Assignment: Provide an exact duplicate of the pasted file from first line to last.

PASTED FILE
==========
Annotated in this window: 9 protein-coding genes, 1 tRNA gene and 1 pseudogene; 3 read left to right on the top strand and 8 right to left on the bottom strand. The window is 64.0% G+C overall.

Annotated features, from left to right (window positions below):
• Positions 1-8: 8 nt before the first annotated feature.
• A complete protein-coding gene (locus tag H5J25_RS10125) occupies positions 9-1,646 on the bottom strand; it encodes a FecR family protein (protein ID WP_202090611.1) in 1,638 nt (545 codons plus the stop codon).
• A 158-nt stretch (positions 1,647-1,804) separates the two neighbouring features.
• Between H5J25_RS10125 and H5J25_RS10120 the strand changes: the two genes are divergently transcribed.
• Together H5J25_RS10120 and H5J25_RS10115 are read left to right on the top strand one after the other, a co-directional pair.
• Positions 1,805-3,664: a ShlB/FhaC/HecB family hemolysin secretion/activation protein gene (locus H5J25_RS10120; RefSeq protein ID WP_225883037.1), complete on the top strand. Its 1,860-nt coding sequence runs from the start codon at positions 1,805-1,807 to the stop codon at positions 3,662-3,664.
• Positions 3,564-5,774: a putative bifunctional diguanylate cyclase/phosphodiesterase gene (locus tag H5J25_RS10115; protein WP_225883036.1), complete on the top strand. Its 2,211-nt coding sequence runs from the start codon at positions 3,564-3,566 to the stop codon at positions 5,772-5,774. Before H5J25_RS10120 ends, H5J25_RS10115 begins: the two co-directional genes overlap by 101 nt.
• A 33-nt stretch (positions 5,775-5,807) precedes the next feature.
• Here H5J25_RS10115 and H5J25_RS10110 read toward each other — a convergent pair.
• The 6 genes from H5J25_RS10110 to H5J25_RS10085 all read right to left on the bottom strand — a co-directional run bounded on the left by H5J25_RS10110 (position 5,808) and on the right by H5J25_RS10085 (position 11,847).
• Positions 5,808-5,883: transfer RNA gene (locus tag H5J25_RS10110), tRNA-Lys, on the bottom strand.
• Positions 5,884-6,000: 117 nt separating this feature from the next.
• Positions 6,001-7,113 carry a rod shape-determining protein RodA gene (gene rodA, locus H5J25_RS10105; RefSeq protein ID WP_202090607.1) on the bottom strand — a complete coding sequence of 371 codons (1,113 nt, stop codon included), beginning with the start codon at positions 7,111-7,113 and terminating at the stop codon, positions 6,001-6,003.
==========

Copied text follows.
Annotated in this window: 9 protein-coding genes, 1 tRNA gene and 1 pseudogene; 3 read left to right on the top strand and 8 right to left on the bottom strand. The window is 64.0% G+C overall.

Annotated features, from left to right (window positions below):
• Positions 1-8: 8 nt before the first annotated feature.
• A complete protein-coding gene (locus tag H5J25_RS10125) occupies positions 9-1,646 on the bottom strand; it encodes a FecR family protein (protein ID WP_202090611.1) in 1,638 nt (545 codons plus the stop codon).
• A 158-nt stretch (positions 1,647-1,804) separates the two neighbouring features.
• Between H5J25_RS10125 and H5J25_RS10120 the strand changes: the two genes are divergently transcribed.
• Together H5J25_RS10120 and H5J25_RS10115 are read left to right on the top strand one after the other, a co-directional pair.
• Positions 1,805-3,664: a ShlB/FhaC/HecB family hemolysin secretion/activation protein gene (locus H5J25_RS10120; RefSeq protein ID WP_225883037.1), complete on the top strand. Its 1,860-nt coding sequence runs from the start codon at positions 1,805-1,807 to the stop codon at positions 3,662-3,664.
• Positions 3,564-5,774: a putative bifunctional diguanylate cyclase/phosphodiesterase gene (locus tag H5J25_RS10115; protein WP_225883036.1), complete on the top strand. Its 2,211-nt coding sequence runs from the start codon at positions 3,564-3,566 to the stop codon at positions 5,772-5,774. Before H5J25_RS10120 ends, H5J25_RS10115 begins: the two co-directional genes overlap by 101 nt.
• A 33-nt stretch (positions 5,775-5,807) precedes the next feature.
• Here H5J25_RS10115 and H5J25_RS10110 read toward each other — a convergent pair.
• The 6 genes from H5J25_RS10110 to H5J25_RS10085 all read right to left on the bottom strand — a co-directional run bounded on the left by H5J25_RS10110 (position 5,808) and on the right by H5J25_RS10085 (position 11,847).
• Positions 5,808-5,883: transfer RNA gene (locus tag H5J25_RS10110), tRNA-Lys, on the bottom strand.
• Positions 5,884-6,000: 117 nt separating this feature from the next.
• Positions 6,001-7,113 carry a rod shape-determining protein RodA gene (gene rodA, locus H5J25_RS10105; RefSeq protein ID WP_202090607.1) on the bottom strand — a complete coding sequence of 371 codons (1,113 nt, stop codon included), beginning with the start codon at positions 7,111-7,113 and terminating at the stop codon, positions 6,001-6,003.